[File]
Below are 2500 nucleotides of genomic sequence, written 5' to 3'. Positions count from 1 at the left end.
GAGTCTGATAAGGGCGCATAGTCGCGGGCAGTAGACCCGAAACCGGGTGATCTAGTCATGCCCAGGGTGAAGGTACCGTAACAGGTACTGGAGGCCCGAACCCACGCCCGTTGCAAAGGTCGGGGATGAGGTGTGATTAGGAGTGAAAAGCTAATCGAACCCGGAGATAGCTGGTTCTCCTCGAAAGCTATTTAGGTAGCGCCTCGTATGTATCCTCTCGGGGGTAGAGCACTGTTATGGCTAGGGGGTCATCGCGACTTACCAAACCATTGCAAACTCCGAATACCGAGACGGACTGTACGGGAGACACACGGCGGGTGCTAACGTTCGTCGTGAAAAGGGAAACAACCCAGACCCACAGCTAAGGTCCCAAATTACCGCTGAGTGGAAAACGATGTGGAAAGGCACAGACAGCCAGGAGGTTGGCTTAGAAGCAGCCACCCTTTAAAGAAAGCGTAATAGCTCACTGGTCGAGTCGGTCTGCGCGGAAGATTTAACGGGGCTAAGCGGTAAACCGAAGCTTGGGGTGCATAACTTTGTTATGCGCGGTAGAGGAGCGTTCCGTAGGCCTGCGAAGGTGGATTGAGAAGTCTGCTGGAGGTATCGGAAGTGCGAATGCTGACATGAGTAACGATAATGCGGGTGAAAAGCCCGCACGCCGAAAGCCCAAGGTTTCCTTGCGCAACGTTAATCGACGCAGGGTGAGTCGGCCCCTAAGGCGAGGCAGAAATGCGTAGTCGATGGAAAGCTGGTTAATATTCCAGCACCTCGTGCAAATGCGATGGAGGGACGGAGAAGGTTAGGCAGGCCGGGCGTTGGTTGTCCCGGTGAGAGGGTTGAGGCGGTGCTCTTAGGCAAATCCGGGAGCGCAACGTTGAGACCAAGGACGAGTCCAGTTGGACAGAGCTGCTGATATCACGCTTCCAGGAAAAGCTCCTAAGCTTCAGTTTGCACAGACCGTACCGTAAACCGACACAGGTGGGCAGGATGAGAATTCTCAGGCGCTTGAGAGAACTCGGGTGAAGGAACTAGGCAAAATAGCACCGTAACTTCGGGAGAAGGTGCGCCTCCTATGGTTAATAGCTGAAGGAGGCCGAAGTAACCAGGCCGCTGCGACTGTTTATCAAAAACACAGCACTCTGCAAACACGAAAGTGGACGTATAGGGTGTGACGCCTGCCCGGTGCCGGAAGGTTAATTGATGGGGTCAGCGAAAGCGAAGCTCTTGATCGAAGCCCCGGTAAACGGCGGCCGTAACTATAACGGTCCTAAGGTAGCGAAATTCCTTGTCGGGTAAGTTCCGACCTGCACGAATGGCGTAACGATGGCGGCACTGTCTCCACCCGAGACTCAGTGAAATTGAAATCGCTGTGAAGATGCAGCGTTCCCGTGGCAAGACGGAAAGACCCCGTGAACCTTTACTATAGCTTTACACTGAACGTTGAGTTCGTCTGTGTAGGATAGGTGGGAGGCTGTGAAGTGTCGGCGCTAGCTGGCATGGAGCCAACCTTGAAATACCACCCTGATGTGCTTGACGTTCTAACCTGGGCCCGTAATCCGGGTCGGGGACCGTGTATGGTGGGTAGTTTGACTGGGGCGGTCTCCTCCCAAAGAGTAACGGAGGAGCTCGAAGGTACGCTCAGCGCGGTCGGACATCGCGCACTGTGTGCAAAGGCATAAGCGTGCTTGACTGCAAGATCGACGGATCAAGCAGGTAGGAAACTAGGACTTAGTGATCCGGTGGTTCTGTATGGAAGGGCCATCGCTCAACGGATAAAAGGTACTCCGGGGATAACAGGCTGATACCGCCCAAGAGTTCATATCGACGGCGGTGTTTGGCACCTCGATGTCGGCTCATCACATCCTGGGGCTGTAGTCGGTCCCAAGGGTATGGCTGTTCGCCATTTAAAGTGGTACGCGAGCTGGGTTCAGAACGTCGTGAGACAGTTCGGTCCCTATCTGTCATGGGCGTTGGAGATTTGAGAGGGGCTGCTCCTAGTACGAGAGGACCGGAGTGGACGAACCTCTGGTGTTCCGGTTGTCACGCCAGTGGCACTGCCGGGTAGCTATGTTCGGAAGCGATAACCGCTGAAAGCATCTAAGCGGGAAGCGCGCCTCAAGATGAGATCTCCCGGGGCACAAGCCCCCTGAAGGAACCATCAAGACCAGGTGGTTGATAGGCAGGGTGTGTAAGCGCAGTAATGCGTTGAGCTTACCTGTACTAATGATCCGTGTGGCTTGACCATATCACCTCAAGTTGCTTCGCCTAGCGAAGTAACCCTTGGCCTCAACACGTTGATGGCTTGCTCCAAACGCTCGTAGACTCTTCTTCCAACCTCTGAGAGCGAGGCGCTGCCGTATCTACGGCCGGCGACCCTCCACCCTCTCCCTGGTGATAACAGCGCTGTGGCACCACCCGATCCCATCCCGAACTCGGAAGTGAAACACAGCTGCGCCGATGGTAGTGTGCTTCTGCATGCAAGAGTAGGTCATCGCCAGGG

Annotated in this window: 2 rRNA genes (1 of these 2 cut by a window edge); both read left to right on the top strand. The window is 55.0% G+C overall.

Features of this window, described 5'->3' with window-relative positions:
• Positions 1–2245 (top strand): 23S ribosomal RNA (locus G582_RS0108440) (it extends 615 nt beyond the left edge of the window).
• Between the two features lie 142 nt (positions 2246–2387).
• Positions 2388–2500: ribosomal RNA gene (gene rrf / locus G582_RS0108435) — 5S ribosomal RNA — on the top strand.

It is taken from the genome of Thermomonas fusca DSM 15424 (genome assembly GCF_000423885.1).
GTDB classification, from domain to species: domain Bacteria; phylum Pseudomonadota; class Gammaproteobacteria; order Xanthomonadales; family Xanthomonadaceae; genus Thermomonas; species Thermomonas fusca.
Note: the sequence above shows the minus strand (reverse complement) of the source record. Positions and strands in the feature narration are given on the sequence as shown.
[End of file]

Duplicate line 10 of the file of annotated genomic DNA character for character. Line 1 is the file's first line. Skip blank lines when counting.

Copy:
Note: the sequence above shows the minus strand (reverse complement) of the source record. Positions and strands in the feature narration are given on the sequence as shown.